Nine tips for seniors to avoid financial abuse
June 25, 2009 · Updated 4:28 PM
SENIOR LIFE 101
While seniors face a growing number of challenges just trying to stay physically, mentally and emotionally “fit,” I’m sad to say there is another challenge taking its toll on our senior population today … and that is physical and financial abuse. And what makes this even more troubling is that it often comes at the hands of trusted family members and friends.
In today’s column, I want to address the specific issue of financial abuse, or exploitation, and share some tips seniors and their families can employ to avoid the pitfalls of this growing problem. Next month, we’ll tackle the issue of physical abuse.
What do I mean by senior “financial abuse or exploitation?” Simply, this refers to any situation where someone causes a senior to make a financial decision that’s based on threats, pressure or incomplete or misleading information and a decision that leads them to do something with their assets that isn’t in their best interests.
Seniors can be exploited by lots of people for lots of reasons, and not just crooks or con men, but by family and friends as well. Exploited not because they’re in the wrong crowd, but because they’re apart from the crowd altogether. Not because they’re uneducated, but because they’re uninformed. Not because they’re greedy, but because they’re generous. And not because they want someone to take care of them, but rather because they want to take care of themselves. In some cases, as a senior begins exhibiting signs of dementia, this also can be an opening for a friend or family member or con artist to exploit that forgetfulness.
For many seniors today, there is a growing sense of fear that their resources may not be sufficient to weather the economic storms we’re currently experiencing, or the unexpected physical setbacks that will inevitably confront us. As we get older, and retire, we realize we aren’t sure whether we’ll outlive our resources. And that makes us susceptible to those who promise easy solutions and big returns. Which leads to another fear — the fear of fraud. In fact, a recent survey by the Financial Freedom company asked Americans between the ages of 62 and 75 to rank a list of fears. And what do you think was Number One? That’s right, fraud. Seniors fear fraud ahead of health crises and terrorism.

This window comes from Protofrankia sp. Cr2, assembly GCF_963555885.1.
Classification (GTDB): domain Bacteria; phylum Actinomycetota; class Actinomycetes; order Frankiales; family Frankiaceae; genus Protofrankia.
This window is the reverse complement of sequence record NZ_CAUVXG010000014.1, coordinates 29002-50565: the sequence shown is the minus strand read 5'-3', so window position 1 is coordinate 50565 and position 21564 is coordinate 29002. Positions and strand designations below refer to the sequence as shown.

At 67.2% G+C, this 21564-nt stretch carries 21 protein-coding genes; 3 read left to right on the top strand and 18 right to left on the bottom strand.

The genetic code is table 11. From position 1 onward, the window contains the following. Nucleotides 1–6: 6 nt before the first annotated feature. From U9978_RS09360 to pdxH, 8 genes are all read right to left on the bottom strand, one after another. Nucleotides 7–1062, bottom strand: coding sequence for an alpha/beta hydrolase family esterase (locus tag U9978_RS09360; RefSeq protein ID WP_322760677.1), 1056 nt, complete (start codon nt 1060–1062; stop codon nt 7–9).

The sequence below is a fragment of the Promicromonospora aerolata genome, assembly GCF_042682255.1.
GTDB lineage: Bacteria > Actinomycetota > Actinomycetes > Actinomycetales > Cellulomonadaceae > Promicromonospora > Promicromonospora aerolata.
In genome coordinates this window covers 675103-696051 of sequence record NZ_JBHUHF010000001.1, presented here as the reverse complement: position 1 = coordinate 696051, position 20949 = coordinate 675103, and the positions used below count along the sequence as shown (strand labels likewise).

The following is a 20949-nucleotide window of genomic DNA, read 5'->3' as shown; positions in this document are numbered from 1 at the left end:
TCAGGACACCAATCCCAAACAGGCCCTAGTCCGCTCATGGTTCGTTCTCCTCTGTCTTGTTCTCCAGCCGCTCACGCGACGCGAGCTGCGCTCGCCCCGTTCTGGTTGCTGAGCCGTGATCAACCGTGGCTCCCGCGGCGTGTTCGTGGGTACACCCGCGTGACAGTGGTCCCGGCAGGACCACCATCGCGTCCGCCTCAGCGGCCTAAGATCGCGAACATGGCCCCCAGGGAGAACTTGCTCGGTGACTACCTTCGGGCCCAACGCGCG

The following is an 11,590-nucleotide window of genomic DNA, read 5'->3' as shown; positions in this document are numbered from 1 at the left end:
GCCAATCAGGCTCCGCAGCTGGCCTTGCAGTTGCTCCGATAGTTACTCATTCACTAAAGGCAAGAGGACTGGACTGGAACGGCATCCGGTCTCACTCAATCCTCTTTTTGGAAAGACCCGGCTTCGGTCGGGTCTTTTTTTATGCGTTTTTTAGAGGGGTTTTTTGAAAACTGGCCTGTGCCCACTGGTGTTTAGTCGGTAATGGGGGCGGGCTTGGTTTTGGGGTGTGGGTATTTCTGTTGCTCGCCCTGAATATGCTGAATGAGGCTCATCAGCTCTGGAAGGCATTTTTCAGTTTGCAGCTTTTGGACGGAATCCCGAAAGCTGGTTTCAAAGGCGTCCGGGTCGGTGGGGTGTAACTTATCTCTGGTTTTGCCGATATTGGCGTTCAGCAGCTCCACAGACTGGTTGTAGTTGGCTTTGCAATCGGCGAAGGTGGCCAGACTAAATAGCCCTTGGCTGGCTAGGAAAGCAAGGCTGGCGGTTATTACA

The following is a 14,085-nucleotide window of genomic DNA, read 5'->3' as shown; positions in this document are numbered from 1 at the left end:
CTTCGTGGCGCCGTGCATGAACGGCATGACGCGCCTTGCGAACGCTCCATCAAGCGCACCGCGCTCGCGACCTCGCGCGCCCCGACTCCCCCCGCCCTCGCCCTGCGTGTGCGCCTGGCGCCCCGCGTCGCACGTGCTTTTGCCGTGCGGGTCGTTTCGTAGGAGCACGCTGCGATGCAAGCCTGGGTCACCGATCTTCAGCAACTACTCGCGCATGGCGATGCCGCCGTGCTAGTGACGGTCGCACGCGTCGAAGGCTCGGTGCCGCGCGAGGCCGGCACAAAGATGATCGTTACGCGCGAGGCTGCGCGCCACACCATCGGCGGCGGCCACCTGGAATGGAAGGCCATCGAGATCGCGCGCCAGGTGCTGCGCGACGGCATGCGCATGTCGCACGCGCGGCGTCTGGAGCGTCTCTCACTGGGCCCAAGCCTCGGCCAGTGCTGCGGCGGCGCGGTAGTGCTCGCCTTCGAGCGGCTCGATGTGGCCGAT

So we know that fraud targeted toward seniors is real, and we know that seniors worry about it. The question is what can we do to protect ourselves, whether we’re seniors or those who care about them?
I would like to offer the following recommendations:
(1) Take your time. Don’t be pressured into making quick decisions such as wiring money or writing a check at a seminar.
(2) Be suspicious of anyone who promises you inflated returns on an investment.
(3) Be wary of an advisor who doesn’t talk about risk or says an investment carries no risk. Recognize that not all financial products are insured. There’s nothing wrong with that, but know the difference.
(4) Involve others. Resist pressure to act right away.
(5) Verify the credentials and background of the person you’re dealing with. Legitimate professionals welcome your scrutiny. Three centuries ago, Thomas Cooper said, “Fraud and falsehood only dread examination. Truth invites it.”
(6) Remember when you were a little kid and your parents told you to beware of strangers? It’s time to repeat their advice: Beware of strangers.
(7) Understand the nature of the investment. Get all of the facts. What something is called means nothing; what something does means everything.
(8) Monitor your account statements closely.
And, finally, (9) the single best way to avoid being exploited financially is to have a plan. No matter what your age, it is never too late to put together a financial plan.
Financial exploitation is real, and it’s a growing issue among seniors today. Remember, the best defense is the best offense. Seniors are most susceptible to financial exploitation when they’re fearful and when they’re alone. Let’s take steps now to avoid those pitfalls.
Carl R. Johnson is the community relations director at Abiding HomeCare in Silverdale. He appears the last Friday of the month in the CK Reporter.